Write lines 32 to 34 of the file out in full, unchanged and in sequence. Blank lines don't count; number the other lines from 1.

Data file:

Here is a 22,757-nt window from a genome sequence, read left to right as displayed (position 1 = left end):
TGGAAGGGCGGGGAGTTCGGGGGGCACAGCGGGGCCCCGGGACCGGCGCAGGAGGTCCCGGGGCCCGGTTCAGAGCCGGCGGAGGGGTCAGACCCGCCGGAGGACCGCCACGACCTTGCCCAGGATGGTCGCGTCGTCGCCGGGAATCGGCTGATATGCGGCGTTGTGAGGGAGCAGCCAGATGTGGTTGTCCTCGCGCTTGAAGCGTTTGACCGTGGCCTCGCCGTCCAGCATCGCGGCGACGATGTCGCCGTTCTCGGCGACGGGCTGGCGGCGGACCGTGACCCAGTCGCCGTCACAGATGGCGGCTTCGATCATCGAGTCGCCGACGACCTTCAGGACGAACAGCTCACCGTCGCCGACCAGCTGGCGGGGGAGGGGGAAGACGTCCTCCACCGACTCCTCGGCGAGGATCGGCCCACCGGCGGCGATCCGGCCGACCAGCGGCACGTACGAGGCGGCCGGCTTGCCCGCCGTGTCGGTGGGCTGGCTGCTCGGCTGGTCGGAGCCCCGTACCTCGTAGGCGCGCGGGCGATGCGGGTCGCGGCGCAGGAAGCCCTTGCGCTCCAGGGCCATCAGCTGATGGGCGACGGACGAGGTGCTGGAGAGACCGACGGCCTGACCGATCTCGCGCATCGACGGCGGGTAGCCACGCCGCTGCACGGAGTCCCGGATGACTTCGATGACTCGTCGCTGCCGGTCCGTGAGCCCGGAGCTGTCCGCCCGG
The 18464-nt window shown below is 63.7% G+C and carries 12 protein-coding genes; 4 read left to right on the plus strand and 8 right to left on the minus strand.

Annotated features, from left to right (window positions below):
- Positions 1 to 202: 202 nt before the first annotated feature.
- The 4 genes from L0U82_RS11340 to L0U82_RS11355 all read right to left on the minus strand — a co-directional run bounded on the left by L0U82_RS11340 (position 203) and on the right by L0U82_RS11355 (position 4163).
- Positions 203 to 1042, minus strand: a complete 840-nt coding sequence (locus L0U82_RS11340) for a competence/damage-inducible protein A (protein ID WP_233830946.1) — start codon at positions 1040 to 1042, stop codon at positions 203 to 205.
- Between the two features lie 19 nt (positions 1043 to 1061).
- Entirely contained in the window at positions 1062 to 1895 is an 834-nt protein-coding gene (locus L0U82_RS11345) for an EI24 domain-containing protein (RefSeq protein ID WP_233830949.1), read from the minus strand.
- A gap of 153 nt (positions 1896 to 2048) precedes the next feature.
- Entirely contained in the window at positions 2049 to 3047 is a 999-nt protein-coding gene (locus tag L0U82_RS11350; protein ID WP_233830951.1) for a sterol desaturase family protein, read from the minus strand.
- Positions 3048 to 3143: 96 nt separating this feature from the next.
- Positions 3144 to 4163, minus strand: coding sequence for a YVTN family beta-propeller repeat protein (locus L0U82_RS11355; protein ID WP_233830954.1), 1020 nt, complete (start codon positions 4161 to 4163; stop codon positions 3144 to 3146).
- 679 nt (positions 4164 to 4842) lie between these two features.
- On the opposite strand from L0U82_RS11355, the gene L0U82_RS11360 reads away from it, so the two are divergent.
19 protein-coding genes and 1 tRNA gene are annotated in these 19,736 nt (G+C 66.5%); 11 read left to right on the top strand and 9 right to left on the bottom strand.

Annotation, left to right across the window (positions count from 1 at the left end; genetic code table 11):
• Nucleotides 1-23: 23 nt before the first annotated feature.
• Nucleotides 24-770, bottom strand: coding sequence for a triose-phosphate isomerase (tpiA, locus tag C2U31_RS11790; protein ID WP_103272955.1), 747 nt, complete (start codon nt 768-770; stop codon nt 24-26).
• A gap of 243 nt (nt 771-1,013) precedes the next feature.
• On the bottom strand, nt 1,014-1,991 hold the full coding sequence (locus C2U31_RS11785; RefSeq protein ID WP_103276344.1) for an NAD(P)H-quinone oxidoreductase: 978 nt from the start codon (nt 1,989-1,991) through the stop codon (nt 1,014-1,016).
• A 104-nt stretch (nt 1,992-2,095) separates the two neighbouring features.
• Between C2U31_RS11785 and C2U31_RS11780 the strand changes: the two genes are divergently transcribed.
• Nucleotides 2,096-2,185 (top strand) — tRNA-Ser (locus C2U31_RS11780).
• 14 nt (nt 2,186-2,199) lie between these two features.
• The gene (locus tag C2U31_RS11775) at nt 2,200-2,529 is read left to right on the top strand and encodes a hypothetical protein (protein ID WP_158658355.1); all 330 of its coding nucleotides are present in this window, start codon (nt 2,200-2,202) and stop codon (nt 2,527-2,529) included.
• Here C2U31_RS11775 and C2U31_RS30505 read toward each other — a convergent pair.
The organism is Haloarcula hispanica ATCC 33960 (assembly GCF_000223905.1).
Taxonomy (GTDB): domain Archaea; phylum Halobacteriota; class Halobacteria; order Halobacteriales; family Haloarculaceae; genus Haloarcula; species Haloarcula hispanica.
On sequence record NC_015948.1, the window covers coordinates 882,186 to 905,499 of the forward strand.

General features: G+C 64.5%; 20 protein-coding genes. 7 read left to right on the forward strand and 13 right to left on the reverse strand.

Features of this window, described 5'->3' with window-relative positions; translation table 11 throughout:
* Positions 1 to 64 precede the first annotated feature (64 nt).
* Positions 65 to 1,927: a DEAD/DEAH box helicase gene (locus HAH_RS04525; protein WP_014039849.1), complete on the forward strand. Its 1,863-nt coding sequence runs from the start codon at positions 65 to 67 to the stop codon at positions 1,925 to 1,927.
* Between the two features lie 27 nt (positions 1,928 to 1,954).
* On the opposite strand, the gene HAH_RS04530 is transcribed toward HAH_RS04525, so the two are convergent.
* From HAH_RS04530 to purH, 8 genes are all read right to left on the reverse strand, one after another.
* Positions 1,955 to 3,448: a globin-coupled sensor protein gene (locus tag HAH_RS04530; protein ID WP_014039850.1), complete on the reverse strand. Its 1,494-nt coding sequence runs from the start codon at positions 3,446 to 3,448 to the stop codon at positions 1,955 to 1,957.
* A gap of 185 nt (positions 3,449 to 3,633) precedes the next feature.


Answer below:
Features of this window, described 5'->3' with window-relative positions; translation table 11 throughout:
* Positions 1 to 64 precede the first annotated feature (64 nt).
* Positions 65 to 1,927: a DEAD/DEAH box helicase gene (locus HAH_RS04525; protein WP_014039849.1), complete on the forward strand. Its 1,863-nt coding sequence runs from the start codon at positions 65 to 67 to the stop codon at positions 1,925 to 1,927.